Desert Isle Keeper
A Season In Eden
A Season In Eden is the type of book that I normally avoid at all costs. I’m not a big fan of heartache and grief-filled stories and never read one if I can avoid it. I steer clear of mainstream “women’s fiction” for exactly this reason. Reality surrounds me and if I want a good cry all I have to do is watch the news. The review copy of A Season In Eden sneaked by my “reality” sensors with its plain red cover and it’s lack of a blurb. For some reason, I ignorantly assumed it would be another wild and woolly western. After I completed the first page I knew I was in trouble deep but there was no way I could stop myself from turning the pages. I ended up finishing the book in one tear-blurred sitting.
Lora Cameron’s dreams were simple. All she ever wanted out of life was a loving man to spend her life with and lots of children to love. For a short while it seemed like all of her dreams were coming true. She met Eli at the tender age of sixteen and they fell deeply in love, married and began to build a home on a claim of land. After just three short years of bliss, tragedy struck their happy home and an unending series of hardships caused Lora to withdraw from Eli and from life. By the time Lora was 20, she felt used up and hated the land that once had held so much promise and hope.
Eli, heartsick with the knowledge that he has failed Lora, and deeply in debt, takes an opportunity to join a logging crew miles from home to make life easier for her. He believes with space and time she will miss him and be better able to heal. He leaves her with a seventeen year old hired hand named Will.
Will is the catalyst that brings about a change in Lora. He is unlike anyone Lora has ever met; he is optimistic and filled with dreams, despite all of the hard luck he’s witnessed. Lora resents Will’s intrusion into her life, her silence and her much needed isolation. She spends every waking hour working because if she’s busy, she can’t think, and if she can’t think, she can’t remember and hurt. Will shakes her out of her stupor with his sweetness and gentle prodding, slowly awakening that closed place in her heart.
You’re probably thinking that Will and Lora become lovers, and that Eli turns evil, conveniently dies, and leaves Will and Lora free to live out a happily ever after. Nah, that would have been easy and would’ve made me hurl this book toward the closest wall. Instead, the author takes another, much more painful, but ultimately more satisfying route. With agonizing slowness she takes the reader into the darkest regions of Lora’s shattered heart, and gradually explores the painful process of her healing, eventually rewarding us with the satisfying rebirth of Eli and Lora’s love.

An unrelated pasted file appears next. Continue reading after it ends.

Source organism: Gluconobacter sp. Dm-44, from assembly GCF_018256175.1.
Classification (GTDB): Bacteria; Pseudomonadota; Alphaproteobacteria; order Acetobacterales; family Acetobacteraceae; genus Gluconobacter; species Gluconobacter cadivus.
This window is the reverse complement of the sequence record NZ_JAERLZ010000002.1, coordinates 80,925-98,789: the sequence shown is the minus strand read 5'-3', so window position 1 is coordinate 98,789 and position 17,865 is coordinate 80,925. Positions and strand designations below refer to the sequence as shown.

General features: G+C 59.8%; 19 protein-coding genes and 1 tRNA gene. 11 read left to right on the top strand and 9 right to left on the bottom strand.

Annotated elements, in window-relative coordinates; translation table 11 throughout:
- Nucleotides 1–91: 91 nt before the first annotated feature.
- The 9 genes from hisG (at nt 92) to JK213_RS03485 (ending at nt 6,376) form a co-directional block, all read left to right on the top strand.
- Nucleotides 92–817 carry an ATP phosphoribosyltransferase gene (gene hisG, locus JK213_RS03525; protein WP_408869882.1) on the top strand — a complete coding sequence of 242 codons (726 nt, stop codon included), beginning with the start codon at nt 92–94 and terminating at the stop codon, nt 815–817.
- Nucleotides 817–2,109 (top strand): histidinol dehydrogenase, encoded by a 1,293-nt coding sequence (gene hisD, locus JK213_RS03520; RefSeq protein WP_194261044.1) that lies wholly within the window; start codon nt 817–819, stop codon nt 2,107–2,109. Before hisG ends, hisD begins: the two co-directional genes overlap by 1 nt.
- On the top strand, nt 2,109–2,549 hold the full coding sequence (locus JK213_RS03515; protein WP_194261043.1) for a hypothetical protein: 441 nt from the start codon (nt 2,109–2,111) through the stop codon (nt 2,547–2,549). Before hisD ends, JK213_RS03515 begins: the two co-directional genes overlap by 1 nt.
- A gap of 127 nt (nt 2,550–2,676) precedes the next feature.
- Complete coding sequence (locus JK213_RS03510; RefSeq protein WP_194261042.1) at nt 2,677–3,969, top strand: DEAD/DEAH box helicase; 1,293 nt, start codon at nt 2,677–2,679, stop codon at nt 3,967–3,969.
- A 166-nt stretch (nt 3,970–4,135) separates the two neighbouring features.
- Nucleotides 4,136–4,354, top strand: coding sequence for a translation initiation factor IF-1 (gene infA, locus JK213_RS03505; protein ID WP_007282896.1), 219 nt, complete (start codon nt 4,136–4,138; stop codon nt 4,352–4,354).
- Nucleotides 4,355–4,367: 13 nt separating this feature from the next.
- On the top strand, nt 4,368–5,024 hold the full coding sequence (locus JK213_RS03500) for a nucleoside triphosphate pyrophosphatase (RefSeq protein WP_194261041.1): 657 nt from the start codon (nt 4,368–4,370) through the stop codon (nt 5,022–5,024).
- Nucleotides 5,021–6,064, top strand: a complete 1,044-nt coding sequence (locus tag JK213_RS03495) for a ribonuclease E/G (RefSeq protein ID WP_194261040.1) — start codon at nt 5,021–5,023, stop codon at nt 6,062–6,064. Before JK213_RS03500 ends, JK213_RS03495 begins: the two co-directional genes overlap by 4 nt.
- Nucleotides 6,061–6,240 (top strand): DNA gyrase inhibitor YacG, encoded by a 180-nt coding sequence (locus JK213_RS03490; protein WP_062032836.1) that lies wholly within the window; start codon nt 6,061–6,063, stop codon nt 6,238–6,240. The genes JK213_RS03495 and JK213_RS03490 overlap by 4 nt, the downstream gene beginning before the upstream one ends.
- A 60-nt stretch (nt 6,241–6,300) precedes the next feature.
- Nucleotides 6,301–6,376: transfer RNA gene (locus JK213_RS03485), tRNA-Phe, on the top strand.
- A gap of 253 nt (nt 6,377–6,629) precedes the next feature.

Although as strong a love story as any I’ve read, this is Lora’s story. Written in first person, with deceptively simple and affecting prose, all of the characters are seen through Lora’s eyes. Initially she comes across as cold and a little self-centered in her grief, but it’s soon revealed that her detachment is only a barrier she’s erected to protect herself. Lora feels too deeply, has always loved too strongly, and simply cannot deal with the rotten hand that life has dealt her. The majority of the book is spent watching her gain the strength to face the tragedy that numbed her, and seeing her grow as a strong, independent woman.
An almost overwhelming sense of sadness permeates this story, and it is not a book you’ll read with a huge grin on your face. There are few smiles to be had and no witty banter that I could remember. There is little relief from the bleakness and realism (oh, that ugly word again!) but it only makes the hard earned HEA ending all the more satisfying and believable.
Somehow I managed to crawl out of bed this morning after only four hours of sleep, with puffy eyes, and an extra heaviness in my heart for having read A Season In Eden, but it was worth it. I forget most books soon after I’ve finished reading them, but it’s doubtful I’ll ever forget these people and the quiet lessons in love author Chance so beautifully wove into her story.